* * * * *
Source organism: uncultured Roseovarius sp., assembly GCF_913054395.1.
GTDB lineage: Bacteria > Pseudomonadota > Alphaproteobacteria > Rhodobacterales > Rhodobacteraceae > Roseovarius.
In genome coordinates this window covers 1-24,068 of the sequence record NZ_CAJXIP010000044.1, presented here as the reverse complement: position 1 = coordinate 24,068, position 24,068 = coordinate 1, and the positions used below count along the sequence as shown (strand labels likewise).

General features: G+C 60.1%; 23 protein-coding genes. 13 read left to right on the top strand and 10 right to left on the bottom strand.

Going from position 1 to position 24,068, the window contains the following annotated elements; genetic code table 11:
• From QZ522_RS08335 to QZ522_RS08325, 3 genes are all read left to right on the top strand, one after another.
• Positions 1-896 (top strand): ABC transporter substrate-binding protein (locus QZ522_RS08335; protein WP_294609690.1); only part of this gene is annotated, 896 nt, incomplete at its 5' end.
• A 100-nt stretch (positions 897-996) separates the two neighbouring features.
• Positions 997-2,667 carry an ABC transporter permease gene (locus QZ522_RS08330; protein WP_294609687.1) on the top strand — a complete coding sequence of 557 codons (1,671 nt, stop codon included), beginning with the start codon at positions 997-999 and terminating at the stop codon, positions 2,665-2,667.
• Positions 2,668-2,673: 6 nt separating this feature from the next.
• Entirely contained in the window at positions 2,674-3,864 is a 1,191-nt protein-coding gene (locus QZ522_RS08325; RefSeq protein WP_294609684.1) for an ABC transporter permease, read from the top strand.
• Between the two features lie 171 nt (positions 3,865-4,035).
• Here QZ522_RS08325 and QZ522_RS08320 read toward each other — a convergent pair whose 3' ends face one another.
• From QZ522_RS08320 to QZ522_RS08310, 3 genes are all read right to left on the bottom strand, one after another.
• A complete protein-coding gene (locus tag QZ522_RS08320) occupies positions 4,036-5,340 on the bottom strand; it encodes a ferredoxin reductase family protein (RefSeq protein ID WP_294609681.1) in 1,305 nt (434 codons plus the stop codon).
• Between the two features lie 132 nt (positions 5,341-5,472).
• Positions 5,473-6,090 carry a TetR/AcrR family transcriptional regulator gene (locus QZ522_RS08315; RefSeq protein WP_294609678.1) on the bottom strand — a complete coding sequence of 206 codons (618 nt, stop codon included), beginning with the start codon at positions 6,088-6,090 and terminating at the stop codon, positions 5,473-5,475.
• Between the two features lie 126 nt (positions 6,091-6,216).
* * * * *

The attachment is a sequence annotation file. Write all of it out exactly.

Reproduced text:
Source organism: uncultured Roseovarius sp., assembly GCF_913054395.1.
GTDB lineage: Bacteria > Pseudomonadota > Alphaproteobacteria > Rhodobacterales > Rhodobacteraceae > Roseovarius.
In genome coordinates this window covers 1-24,068 of the sequence record NZ_CAJXIP010000044.1, presented here as the reverse complement: position 1 = coordinate 24,068, position 24,068 = coordinate 1, and the positions used below count along the sequence as shown (strand labels likewise).

General features: G+C 60.1%; 23 protein-coding genes. 13 read left to right on the top strand and 10 right to left on the bottom strand.

Going from position 1 to position 24,068, the window contains the following annotated elements; genetic code table 11:
• From QZ522_RS08335 to QZ522_RS08325, 3 genes are all read left to right on the top strand, one after another.
• Positions 1-896 (top strand): ABC transporter substrate-binding protein (locus QZ522_RS08335; protein WP_294609690.1); only part of this gene is annotated, 896 nt, incomplete at its 5' end.
• A 100-nt stretch (positions 897-996) separates the two neighbouring features.
• Positions 997-2,667 carry an ABC transporter permease gene (locus QZ522_RS08330; protein WP_294609687.1) on the top strand — a complete coding sequence of 557 codons (1,671 nt, stop codon included), beginning with the start codon at positions 997-999 and terminating at the stop codon, positions 2,665-2,667.
• Positions 2,668-2,673: 6 nt separating this feature from the next.
• Entirely contained in the window at positions 2,674-3,864 is a 1,191-nt protein-coding gene (locus QZ522_RS08325; RefSeq protein WP_294609684.1) for an ABC transporter permease, read from the top strand.
• Between the two features lie 171 nt (positions 3,865-4,035).
• Here QZ522_RS08325 and QZ522_RS08320 read toward each other — a convergent pair whose 3' ends face one another.
• From QZ522_RS08320 to QZ522_RS08310, 3 genes are all read right to left on the bottom strand, one after another.
• A complete protein-coding gene (locus tag QZ522_RS08320) occupies positions 4,036-5,340 on the bottom strand; it encodes a ferredoxin reductase family protein (RefSeq protein ID WP_294609681.1) in 1,305 nt (434 codons plus the stop codon).
• Between the two features lie 132 nt (positions 5,341-5,472).
• Positions 5,473-6,090 carry a TetR/AcrR family transcriptional regulator gene (locus QZ522_RS08315; RefSeq protein WP_294609678.1) on the bottom strand — a complete coding sequence of 206 codons (618 nt, stop codon included), beginning with the start codon at positions 6,088-6,090 and terminating at the stop codon, positions 5,473-5,475.
• Between the two features lie 126 nt (positions 6,091-6,216).